There is kind of fire behaviour called a BLEVE– Boiling Liquid Expanding Vapor Explosion.  A BLEVE is what happens, for instance, when a closed container of flammable liquid is exposed to strong heating.  It can be caused by an external source, like a pool of burning liquid around the container, or it can result from a runaway reaction within a drum, cylinder, or tank.  The internal pressure builds up more rapidly than it can be vented and the containment fails, often explosively. It is interesting to note from the above link that boiling action of the liquid phase in the container absorbs energy and has a cooling effect, but there may come a point where the vapor pressure rise above the liquid exceeds the capacity of the relief discharge capacity and the vessel fails, discharging liquid and vapor across the burn zone.  At minimum, discharge and ignition will lead to a large flare, or if conditions are right, an actual detonation of the fuel/air mix could happen over a relatively large space.

These things often begin with some kind of tank or tanker accident (link updated 6/10/16) resulting in a discharge and ignition of flammable liquid.  As responders arrive they find a burning pool under or next to the tank(er).  Naturally, firemen and bystanders try to help those who may be hurt. As the minutes tick away and the fire becomes more aggressive and the tank gets hotter, the firefighters get their equipment in place and attempt to cool the tanker and suppress the fire.  Suddenly the tank fails and there is a prompt bulk discharge of liquid and vapor yielding a large fireball which may include an explosive shock, flying metal debris and a dangerous heat pulse.  It is at this point that the surviving bystanders and responders see the error of their ways.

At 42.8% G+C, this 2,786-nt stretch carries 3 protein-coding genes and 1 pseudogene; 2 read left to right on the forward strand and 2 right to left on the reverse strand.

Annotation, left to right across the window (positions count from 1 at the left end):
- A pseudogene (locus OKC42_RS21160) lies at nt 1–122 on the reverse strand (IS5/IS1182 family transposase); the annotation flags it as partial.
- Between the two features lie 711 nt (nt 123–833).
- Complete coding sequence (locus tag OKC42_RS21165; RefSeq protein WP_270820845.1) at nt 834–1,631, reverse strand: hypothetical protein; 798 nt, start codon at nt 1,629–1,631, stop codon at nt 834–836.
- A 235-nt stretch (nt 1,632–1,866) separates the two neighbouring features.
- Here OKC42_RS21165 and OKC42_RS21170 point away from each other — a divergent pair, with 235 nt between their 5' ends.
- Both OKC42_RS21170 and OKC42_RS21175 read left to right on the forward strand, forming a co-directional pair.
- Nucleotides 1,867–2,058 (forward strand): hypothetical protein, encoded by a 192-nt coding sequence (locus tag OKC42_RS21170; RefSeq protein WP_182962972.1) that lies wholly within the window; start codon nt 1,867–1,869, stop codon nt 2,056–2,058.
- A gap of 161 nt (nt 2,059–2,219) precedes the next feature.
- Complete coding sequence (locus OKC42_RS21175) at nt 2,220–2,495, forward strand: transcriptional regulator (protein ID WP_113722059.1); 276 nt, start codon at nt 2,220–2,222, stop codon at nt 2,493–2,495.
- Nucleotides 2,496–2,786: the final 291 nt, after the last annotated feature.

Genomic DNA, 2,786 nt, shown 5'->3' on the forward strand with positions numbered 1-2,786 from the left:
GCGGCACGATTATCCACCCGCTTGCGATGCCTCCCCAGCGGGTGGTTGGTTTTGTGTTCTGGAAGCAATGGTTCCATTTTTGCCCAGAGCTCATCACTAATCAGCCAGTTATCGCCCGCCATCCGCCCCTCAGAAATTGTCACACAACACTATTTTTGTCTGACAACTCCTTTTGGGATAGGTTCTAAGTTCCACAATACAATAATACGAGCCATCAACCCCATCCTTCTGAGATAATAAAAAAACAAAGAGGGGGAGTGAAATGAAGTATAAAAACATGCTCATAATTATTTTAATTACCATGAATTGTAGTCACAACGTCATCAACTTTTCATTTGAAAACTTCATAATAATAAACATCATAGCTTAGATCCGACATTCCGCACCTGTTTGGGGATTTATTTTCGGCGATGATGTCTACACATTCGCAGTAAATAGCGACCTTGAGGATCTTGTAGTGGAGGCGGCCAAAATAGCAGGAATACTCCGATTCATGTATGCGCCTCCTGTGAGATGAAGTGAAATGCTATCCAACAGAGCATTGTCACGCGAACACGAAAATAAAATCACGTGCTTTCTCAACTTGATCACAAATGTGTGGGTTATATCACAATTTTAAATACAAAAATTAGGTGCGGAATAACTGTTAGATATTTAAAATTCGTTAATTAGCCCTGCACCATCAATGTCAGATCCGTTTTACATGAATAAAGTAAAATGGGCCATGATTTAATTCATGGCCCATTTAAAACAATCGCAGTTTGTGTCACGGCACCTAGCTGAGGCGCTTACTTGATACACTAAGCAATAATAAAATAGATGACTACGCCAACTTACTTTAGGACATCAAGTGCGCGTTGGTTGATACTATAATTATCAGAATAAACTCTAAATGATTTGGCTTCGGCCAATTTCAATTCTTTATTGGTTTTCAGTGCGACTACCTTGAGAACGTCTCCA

Containers of flammable liquids rarely explode in a symmetric fashion so the container or its fragments are likely to be sent flying at high velocity, possibly spewing flammable material as it moves.  Even a relatively small volume of flammable liquid dispersed explosively can fill a large surrounding space with a fireball.

All chemical plants have their protocols for emergency response.  It is important for those in charge to recognize an incipient BLEVE and respond accordingly.  But even academic chemists should familiarize themselves with the phenomenon.  A fire in the lab engulfing closed containers of flammable solvents is extremely dangerous and very quickly firefighting may become your last earthly act, especially without personal protective equipment.  It is easy to under estimate the violence of these things.

Every lab person needs to look inward and decide what their personal limit is for dropping the fire extinguisher and running for the exit.  In my sophomore organic labs, the seed I planted in the students mind was this: The main purpose of a fire extinguisher was to fight your way to an exit.